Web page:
• Joe Pye weed, Eutrochium species
  • Bee balm, Monarda didyma
  • Wild bergamot, Monarda fistulosa
  • Mountain mint, Pycnanthemum species
  • Green-head coneflower, Rudbeckia laciniata
  • Fireworks goldenrod, Solidago rugosa ‘Fireworks’
  • Fanny’s aster, Symphyotrichum oblongifolium ‘Fannys’
Purple coneflower

Many native perennials, such as this purple coneflower, offer both food and nesting resources for pollinators. Image by Charlotte Glen, NC State.

Adding these flowering perennials to your landscape and following the recommendations on trimming will maximize the benefits your landscape offers pollinators and help ensure that these important species thrive.

Many thanks to the Extension agents and Master Gardener volunteers based in Chatham, Chowan, Forsyth, Perquimans, Cumberland, Forsyth, Haywood, Lee, Vance, and Wilson counties who were involved in this project! Their efforts have grown our knowledge of sustainable gardening practices that North Carolinians can apply in yards and landscapes across the state to protect and conserve pollinators.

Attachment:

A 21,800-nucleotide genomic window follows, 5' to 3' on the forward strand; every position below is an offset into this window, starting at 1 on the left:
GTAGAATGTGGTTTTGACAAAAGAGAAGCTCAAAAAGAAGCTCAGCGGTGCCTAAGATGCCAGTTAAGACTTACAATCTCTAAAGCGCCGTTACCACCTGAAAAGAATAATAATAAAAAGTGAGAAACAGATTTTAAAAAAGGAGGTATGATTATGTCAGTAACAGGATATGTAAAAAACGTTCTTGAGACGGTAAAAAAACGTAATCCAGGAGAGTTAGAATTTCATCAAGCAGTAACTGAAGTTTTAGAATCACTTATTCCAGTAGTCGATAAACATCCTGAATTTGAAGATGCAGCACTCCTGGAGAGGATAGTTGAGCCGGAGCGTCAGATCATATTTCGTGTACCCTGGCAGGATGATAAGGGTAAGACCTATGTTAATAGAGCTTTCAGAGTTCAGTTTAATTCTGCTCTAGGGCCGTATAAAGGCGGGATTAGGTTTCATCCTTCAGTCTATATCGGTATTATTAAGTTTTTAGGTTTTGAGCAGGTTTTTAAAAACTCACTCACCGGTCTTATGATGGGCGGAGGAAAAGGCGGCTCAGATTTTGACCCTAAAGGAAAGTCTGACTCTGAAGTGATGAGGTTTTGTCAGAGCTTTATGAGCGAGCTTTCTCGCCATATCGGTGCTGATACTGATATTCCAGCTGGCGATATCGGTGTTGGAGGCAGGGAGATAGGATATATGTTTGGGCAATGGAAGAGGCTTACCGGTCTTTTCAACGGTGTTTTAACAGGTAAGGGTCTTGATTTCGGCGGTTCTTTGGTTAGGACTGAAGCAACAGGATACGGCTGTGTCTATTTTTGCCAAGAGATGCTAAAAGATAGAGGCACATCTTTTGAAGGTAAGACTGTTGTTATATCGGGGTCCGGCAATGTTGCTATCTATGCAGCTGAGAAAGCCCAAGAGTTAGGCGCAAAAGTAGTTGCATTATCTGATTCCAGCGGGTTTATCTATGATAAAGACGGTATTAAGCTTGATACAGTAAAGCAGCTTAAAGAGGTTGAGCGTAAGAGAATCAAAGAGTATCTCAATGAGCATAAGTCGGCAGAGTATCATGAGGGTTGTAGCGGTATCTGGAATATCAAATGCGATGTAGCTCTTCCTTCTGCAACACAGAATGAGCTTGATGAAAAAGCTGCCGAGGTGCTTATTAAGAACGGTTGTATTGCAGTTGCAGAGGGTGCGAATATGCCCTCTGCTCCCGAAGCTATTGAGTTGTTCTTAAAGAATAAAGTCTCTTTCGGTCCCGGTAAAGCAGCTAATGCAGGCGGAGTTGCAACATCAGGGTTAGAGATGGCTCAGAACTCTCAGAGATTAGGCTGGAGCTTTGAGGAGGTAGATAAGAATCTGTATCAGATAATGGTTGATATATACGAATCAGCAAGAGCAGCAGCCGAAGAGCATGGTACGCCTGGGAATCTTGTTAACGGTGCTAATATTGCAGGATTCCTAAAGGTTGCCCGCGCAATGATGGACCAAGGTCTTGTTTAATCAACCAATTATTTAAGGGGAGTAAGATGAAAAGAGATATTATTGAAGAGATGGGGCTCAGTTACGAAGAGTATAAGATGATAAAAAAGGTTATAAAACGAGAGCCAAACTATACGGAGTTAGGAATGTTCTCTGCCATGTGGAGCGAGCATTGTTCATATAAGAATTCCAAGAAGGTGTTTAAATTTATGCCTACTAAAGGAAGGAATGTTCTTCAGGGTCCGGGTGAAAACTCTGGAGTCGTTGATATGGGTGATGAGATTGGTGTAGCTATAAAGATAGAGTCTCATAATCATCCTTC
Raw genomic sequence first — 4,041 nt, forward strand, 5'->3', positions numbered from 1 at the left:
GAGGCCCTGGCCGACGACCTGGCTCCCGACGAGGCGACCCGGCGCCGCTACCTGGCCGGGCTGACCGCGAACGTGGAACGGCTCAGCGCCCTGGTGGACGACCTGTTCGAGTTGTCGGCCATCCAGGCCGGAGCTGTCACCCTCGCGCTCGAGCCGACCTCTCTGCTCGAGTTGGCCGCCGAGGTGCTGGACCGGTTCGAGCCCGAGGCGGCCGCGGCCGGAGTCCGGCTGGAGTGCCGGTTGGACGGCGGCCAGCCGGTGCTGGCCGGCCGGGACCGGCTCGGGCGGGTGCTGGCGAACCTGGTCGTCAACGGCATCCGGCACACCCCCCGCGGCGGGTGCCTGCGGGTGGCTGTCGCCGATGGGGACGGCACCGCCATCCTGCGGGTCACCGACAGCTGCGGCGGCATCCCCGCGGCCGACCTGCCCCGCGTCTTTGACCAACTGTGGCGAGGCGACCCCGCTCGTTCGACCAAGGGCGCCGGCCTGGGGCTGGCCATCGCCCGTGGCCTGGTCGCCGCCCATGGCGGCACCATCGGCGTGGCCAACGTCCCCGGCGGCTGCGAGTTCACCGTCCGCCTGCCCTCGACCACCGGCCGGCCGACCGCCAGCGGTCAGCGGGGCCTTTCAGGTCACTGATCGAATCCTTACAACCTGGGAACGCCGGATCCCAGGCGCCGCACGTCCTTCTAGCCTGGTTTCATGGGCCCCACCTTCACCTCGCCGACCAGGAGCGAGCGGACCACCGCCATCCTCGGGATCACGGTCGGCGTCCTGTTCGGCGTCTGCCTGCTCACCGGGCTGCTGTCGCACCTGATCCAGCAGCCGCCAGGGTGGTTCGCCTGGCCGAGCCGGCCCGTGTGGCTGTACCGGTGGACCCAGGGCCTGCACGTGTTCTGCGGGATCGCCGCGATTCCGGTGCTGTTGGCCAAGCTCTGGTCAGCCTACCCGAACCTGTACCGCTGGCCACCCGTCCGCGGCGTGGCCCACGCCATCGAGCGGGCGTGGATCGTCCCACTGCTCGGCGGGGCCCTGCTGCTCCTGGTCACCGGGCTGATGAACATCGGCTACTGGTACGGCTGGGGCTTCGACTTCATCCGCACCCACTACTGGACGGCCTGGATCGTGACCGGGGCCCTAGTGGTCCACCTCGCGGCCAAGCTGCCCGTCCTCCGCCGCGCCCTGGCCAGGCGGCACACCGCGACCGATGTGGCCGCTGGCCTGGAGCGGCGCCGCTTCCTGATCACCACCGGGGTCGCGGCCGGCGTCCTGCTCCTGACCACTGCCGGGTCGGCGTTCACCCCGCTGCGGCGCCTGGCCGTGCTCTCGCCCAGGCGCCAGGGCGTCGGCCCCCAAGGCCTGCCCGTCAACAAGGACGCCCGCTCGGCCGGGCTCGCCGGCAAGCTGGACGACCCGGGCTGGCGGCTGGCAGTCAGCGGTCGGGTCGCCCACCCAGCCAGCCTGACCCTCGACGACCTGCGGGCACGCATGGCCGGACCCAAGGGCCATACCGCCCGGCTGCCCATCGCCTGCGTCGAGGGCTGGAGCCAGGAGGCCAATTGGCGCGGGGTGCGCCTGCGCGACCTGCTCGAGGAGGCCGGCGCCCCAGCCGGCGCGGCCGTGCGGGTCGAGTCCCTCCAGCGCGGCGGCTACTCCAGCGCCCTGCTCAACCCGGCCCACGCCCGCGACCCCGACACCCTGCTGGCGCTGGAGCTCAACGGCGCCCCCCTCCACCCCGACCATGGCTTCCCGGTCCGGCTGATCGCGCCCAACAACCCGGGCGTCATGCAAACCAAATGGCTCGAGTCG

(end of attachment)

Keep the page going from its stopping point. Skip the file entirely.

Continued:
This project was possible thanks to funding provided by NC State Extension administration through the Horticulture Working Groups. We extend a special thanks to Leslie Rose, Extension horticulture agent in Forsyth County, for coordinating agent and volunteer participation in this project.

Infographic with statistics for the NC State Extension Master Gardener program.

The NC State Extension Master Gardener℠ program is a statewide network of volunteers and Extension educators working in N.C. Cooperative Extension county centers and on NC State campus. Through education and outreach, we connect people with the benefits of gardening and empower North Carolinians to cultivate healthy plants, landscapes, ecosystems, and communities. 

Explore stories from our 2023 Annual Report, which celebrates our work to help North Carolinians improve their lives and grow our state.

Join, support, or connect with Extension Master Gardener volunteers in your community.